Edgar Allen and Company
Edgar Allen and Company was a steel maker and engineer, which from the late 19th century was based at Imperial Steel Works, Tinsley, Sheffield, South Yorkshire. The site was bounded by Sheffield Road, Vulcan Road and the Sheffield District Railway to which it was connected.
Imperial Steel Works
The site was the home of the foundry and the fabrication shops of the company, the steel warehousing and magnet shops being on the opposite side of Sheffield Road and the later established engineers tools and railway trackwork sections being located adjacent to Shepcote Lane, on a narrow strip of land between that road and the Sheffield Canal.
The Melting Shop used metal supplied from two cupola furnaces to feed a pair of Tropenas converters to supply metals to the foundry. These were similar to Bessemer process furnaces except that the air was blown through tuyères on the side of the vessel rather than the bottom.
The Electric Melting Shop was home to two Héroult electric arc furnaces, installed in 1912, still working when the site closed. These provided metal for the foundry and to ingot production for forging. The company also offered a "remelting" service for special alloy producers, in particular magnet alloys and stainless steels.
The Foundry comprised moulding shops, casting bays, fettling shops and machine shops, all suitable for castings up to three tons weight. Although larger castings were made by mixing metal from all the sources these were machined and finished outside. The remainder of the site comprised the Fabrication Shops, three bays laid out for the production of welded fabrications and heat exchangers. Following World War II a new laboratory block was added adjacent to the Sheffield Road entrance. This comprised facilities for Chemical Analysis, Physical Testing, Non-Destructive Testing, Mechanical Testing and Metallography. This facility also had its own small machine shop, for making mechanical test pieces, and a reference library / conference facility.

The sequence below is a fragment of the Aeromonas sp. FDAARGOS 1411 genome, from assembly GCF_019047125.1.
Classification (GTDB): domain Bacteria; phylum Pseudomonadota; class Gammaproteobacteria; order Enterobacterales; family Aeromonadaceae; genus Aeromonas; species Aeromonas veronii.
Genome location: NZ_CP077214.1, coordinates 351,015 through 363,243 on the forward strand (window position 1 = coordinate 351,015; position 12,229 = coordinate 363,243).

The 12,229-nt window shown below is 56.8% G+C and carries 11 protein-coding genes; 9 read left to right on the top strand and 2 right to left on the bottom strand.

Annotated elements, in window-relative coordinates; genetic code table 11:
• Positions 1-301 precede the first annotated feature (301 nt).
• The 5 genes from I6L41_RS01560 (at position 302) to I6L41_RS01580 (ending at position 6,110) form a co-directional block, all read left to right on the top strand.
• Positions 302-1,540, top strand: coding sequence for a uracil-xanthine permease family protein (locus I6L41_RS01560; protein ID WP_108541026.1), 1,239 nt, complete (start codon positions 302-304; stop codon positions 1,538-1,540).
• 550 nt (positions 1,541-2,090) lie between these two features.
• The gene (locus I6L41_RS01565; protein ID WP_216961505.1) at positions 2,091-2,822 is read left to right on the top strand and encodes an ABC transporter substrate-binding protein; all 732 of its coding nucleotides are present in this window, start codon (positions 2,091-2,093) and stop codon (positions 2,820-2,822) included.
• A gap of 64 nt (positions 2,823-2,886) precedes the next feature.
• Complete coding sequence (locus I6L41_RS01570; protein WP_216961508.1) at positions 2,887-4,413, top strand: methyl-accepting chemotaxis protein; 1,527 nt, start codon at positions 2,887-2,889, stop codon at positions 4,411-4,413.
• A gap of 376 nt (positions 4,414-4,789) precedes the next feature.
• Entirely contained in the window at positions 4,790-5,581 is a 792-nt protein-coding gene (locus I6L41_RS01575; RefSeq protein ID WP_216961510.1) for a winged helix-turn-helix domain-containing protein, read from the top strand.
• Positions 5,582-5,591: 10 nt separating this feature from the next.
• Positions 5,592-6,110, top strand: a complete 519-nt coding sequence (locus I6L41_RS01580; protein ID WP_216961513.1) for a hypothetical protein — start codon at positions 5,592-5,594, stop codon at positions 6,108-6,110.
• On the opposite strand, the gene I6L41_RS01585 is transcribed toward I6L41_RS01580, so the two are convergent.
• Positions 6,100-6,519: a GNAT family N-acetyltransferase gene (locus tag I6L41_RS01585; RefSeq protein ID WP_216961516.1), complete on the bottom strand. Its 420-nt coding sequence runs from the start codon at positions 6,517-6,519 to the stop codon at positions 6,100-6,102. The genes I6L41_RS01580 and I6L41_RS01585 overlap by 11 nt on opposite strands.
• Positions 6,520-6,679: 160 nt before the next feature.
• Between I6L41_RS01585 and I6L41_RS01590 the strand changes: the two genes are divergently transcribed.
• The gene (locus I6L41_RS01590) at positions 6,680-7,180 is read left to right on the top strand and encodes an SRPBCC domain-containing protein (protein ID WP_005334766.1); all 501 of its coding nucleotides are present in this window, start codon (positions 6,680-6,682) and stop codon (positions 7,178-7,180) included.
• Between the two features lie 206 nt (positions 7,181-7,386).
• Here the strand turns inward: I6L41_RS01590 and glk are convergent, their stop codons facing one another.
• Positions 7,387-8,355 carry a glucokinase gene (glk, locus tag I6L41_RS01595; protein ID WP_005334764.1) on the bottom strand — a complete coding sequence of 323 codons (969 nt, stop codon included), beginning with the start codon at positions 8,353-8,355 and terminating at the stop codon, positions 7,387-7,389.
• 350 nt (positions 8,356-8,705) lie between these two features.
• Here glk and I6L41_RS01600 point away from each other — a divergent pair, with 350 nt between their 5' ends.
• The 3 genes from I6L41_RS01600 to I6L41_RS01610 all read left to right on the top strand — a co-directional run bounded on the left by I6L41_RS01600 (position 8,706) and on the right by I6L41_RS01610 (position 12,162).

On the Sheffield Road site, a narrow, triangular section of land between Sheffield Road and the Sheffield to Doncaster railway line, opposite the Imperial site was at its apex the Magnet Dept, the steel heat treatment and warehousing section and, opening in 1927, the first high frequency steel melting plant in the country. Fronting Sheffield Road were the main company offices. A memorial to those workers from the company who lost their lives in World War I was fixed to the wall adjacent to the main doors.
The third section of the works was the Shepcote Lane site, between that road and the Sheffield Canal. This was the site used by Edgar Allen Tools, makers of "Stag" brand engineers cutting tools, and the layout facilities of the railway trackwork department, which became Edgar Allen Engineering, makers of some of the most complex railway crossings in the country including the major crossing built for the east end of Newcastle Central station where the tracks of the East Coast Main Line crossed the local network after leaving the station platforms. This was constructed in sections in Sheffield and re-assembled on site. With track rationalisation this crossing was simplified using a new configuration. In connection with EA Foundry (and their Non-Destructive Testing facility to ensure quality) they were the first in Britain to develop cast manganese high speed main line turnouts.